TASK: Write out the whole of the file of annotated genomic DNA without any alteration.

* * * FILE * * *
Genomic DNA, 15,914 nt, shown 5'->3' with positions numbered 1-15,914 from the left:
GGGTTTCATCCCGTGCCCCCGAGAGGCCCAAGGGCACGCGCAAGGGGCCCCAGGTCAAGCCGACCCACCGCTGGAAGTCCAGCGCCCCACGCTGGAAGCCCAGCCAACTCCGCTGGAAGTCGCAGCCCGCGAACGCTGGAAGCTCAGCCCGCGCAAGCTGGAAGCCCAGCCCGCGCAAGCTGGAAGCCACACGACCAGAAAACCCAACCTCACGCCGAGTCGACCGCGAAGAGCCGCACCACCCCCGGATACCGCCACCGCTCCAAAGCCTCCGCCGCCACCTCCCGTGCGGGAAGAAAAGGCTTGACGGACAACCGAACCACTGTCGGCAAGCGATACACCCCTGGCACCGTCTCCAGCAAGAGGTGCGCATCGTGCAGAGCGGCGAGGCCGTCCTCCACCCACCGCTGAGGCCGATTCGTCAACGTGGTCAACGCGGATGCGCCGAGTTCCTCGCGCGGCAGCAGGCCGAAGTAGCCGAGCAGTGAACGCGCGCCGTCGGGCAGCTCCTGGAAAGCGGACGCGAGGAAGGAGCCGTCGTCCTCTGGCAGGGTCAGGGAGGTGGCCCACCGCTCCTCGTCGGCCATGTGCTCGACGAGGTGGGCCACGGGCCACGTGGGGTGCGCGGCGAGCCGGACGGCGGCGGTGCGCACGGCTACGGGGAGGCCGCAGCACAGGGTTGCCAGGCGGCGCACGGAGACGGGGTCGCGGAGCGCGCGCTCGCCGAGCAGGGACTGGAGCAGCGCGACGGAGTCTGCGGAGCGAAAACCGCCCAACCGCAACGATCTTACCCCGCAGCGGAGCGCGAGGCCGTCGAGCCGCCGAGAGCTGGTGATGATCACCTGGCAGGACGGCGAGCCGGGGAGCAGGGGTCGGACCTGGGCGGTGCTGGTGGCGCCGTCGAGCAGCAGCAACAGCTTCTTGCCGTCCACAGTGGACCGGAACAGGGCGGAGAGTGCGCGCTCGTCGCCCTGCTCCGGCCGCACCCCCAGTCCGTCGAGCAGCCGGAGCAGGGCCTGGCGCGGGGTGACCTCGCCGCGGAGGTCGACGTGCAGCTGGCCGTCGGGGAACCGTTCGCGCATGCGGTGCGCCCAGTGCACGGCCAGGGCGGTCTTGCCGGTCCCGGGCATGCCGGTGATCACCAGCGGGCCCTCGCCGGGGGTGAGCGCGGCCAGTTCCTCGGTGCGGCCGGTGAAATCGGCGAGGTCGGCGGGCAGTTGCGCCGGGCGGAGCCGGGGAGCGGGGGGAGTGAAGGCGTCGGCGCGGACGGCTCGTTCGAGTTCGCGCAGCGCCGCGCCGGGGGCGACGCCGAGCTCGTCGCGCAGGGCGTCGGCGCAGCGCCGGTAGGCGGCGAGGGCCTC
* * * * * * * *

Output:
Genomic DNA, 15,914 nt, shown 5'->3' with positions numbered 1-15,914 from the left:
GGGTTTCATCCCGTGCCCCCGAGAGGCCCAAGGGCACGCGCAAGGGGCCCCAGGTCAAGCCGACCCACCGCTGGAAGTCCAGCGCCCCACGCTGGAAGCCCAGCCAACTCCGCTGGAAGTCGCAGCCCGCGAACGCTGGAAGCTCAGCCCGCGCAAGCTGGAAGCCCAGCCCGCGCAAGCTGGAAGCCACACGACCAGAAAACCCAACCTCACGCCGAGTCGACCGCGAAGAGCCGCACCACCCCCGGATACCGCCACCGCTCCAAAGCCTCCGCCGCCACCTCCCGTGCGGGAAGAAAAGGCTTGACGGACAACCGAACCACTGTCGGCAAGCGATACACCCCTGGCACCGTCTCCAGCAAGAGGTGCGCATCGTGCAGAGCGGCGAGGCCGTCCTCCACCCACCGCTGAGGCCGATTCGTCAACGTGGTCAACGCGGATGCGCCGAGTTCCTCGCGCGGCAGCAGGCCGAAGTAGCCGAGCAGTGAACGCGCGCCGTCGGGCAGCTCCTGGAAAGCGGACGCGAGGAAGGAGCCGTCGTCCTCTGGCAGGGTCAGGGAGGTGGCCCACCGCTCCTCGTCGGCCATGTGCTCGACGAGGTGGGCCACGGGCCACGTGGGGTGCGCGGCGAGCCGGACGGCGGCGGTGCGCACGGCTACGGGGAGGCCGCAGCACAGGGTTGCCAGGCGGCGCACGGAGACGGGGTCGCGGAGCGCGCGCTCGCCGAGCAGGGACTGGAGCAGCGCGACGGAGTCTGCGGAGCGAAAACCGCCCAACCGCAACGATCTTACCCCGCAGCGGAGCGCGAGGCCGTCGAGCCGCCGAGAGCTGGTGATGATCACCTGGCAGGACGGCGAGCCGGGGAGCAGGGGTCGGACCTGGGCGGTGCTGGTGGCGCCGTCGAGCAGCAGCAACAGCTTCTTGCCGTCCACAGTGGACCGGAACAGGGCGGAGAGTGCGCGCTCGTCGCCCTGCTCCGGCCGCACCCCCAGTCCGTCGAGCAGCCGGAGCAGGGCCTGGCGCGGGGTGACCTCGCCGCGGAGGTCGACGTGCAGCTGGCCGTCGGGGAACCGTTCGCGCATGCGGTGCGCCCAGTGCACGGCCAGGGCGGTCTTGCCGGTCCCGGGCATGCCGGTGATCACCAGCGGGCCCTCGCCGGGGGTGAGCGCGGCCAGTTCCTCGGTGCGGCCGGTGAAATCGGCGAGGTCGGCGGGCAGTTGCGCCGGGCGGAGCCGGGGAGCGGGGGGAGTGAAGGCGTCGGCGCGGACGGCTCGTTCGAGTTCGCGCAGCGCCGCGCCGGGGGCGACGCCGAGCTCGTCGCGCAGGGCGTCGGCGCAGCGCCGGTAGGCGGCGAGGGCCTC